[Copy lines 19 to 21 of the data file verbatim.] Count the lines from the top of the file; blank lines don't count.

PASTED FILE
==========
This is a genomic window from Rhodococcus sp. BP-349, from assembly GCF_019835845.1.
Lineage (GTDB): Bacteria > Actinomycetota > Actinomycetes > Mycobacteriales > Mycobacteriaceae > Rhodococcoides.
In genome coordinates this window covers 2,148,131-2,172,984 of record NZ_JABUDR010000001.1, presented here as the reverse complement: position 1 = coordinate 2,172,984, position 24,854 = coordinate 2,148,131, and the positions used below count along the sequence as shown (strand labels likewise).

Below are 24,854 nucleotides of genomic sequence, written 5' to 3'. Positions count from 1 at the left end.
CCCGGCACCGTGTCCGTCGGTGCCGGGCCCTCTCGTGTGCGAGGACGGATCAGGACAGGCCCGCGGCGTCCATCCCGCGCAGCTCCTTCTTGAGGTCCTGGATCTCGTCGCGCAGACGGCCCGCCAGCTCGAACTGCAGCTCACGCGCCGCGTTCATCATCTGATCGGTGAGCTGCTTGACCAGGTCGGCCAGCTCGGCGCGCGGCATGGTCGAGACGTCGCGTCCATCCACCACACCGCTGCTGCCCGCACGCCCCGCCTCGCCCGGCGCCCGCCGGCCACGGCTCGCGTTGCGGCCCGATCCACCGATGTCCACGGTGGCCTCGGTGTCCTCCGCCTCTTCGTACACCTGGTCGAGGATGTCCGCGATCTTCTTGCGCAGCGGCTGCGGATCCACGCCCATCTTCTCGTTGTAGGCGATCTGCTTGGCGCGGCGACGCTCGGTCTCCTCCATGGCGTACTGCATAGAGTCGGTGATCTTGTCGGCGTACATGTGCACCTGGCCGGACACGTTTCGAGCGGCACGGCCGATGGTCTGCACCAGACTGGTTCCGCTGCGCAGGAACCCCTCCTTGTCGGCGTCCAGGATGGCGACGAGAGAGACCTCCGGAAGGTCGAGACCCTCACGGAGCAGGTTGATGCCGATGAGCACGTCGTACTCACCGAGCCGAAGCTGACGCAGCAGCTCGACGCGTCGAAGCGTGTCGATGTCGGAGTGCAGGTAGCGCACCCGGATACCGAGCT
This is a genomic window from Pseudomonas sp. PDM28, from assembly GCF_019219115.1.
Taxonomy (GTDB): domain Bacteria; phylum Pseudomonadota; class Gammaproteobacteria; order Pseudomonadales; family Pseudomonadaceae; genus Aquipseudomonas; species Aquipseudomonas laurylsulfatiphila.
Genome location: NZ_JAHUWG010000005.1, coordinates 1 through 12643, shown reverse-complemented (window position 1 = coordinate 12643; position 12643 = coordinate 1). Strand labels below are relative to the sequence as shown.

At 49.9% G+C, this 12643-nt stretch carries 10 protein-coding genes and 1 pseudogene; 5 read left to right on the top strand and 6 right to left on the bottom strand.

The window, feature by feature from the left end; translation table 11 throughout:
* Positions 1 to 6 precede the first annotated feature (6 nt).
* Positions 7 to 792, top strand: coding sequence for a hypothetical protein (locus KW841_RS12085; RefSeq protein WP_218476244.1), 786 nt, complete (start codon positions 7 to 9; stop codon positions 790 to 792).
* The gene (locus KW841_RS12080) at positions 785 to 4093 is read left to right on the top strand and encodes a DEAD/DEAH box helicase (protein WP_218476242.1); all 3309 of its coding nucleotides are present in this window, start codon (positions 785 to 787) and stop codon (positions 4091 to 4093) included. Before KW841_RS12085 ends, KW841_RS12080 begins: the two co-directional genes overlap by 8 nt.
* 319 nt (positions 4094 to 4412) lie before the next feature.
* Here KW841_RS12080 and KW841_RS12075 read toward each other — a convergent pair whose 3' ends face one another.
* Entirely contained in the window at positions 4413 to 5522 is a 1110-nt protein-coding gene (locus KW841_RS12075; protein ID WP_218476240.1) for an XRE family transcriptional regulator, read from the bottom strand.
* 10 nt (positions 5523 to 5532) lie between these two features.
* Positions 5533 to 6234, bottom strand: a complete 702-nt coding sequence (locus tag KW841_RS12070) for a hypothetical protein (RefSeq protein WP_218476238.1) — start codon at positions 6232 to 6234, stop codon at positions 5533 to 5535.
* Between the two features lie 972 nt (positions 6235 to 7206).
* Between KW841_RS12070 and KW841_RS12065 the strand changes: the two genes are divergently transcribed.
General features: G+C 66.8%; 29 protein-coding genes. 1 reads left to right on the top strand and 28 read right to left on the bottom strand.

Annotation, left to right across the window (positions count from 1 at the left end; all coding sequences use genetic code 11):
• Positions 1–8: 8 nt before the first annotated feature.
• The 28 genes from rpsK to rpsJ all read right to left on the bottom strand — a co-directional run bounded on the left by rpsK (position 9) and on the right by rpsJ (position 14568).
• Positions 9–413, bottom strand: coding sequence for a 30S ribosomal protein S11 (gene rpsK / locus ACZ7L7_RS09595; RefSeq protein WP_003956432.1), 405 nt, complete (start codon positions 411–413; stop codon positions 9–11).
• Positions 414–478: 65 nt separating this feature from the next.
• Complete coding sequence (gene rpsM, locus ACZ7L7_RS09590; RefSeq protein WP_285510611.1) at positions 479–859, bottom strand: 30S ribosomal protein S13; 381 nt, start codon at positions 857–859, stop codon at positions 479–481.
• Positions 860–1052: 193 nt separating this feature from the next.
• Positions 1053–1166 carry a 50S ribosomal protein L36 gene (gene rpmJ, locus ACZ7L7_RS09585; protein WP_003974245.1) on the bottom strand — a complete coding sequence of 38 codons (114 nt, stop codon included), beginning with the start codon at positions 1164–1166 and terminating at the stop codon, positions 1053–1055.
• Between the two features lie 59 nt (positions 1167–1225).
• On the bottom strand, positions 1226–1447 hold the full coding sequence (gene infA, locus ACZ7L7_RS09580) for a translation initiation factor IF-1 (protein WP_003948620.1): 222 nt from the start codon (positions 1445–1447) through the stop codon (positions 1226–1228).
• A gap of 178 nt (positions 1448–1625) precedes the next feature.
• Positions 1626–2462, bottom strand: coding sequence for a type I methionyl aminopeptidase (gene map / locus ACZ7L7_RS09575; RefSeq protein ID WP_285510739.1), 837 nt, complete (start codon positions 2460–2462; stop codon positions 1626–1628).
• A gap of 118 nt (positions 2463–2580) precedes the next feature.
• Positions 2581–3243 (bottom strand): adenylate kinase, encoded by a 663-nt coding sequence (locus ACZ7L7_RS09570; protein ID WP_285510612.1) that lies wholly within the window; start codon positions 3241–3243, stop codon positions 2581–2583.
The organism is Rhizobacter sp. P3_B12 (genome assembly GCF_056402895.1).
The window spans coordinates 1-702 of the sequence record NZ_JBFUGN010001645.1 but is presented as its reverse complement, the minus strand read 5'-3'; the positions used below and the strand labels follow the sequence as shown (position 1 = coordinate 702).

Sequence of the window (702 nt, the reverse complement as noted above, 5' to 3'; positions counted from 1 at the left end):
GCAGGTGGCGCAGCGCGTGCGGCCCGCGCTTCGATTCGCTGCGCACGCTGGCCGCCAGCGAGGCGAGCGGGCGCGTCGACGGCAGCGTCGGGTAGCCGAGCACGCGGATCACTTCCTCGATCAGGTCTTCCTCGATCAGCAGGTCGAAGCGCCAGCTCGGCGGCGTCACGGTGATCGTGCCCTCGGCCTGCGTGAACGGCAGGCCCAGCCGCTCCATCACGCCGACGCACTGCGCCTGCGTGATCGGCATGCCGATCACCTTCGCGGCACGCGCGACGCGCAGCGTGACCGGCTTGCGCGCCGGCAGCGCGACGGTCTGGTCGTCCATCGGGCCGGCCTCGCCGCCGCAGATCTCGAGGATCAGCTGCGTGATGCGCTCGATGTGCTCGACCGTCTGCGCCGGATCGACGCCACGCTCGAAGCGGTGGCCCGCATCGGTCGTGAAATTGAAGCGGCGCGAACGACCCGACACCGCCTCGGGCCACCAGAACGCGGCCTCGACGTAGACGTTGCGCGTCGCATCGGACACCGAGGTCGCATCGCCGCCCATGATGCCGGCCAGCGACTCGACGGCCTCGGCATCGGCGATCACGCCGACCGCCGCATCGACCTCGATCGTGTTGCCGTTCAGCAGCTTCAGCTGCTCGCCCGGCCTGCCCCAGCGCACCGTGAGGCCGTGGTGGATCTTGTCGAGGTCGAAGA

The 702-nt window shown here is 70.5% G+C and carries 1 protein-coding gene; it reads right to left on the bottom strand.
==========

* Between the two features lie 972 nt (positions 6235 to 7206).
* Between KW841_RS12070 and KW841_RS12065 the strand changes: the two genes are divergently transcribed.
General features: G+C 66.8%; 29 protein-coding genes. 1 reads left to right on the top strand and 28 read right to left on the bottom strand.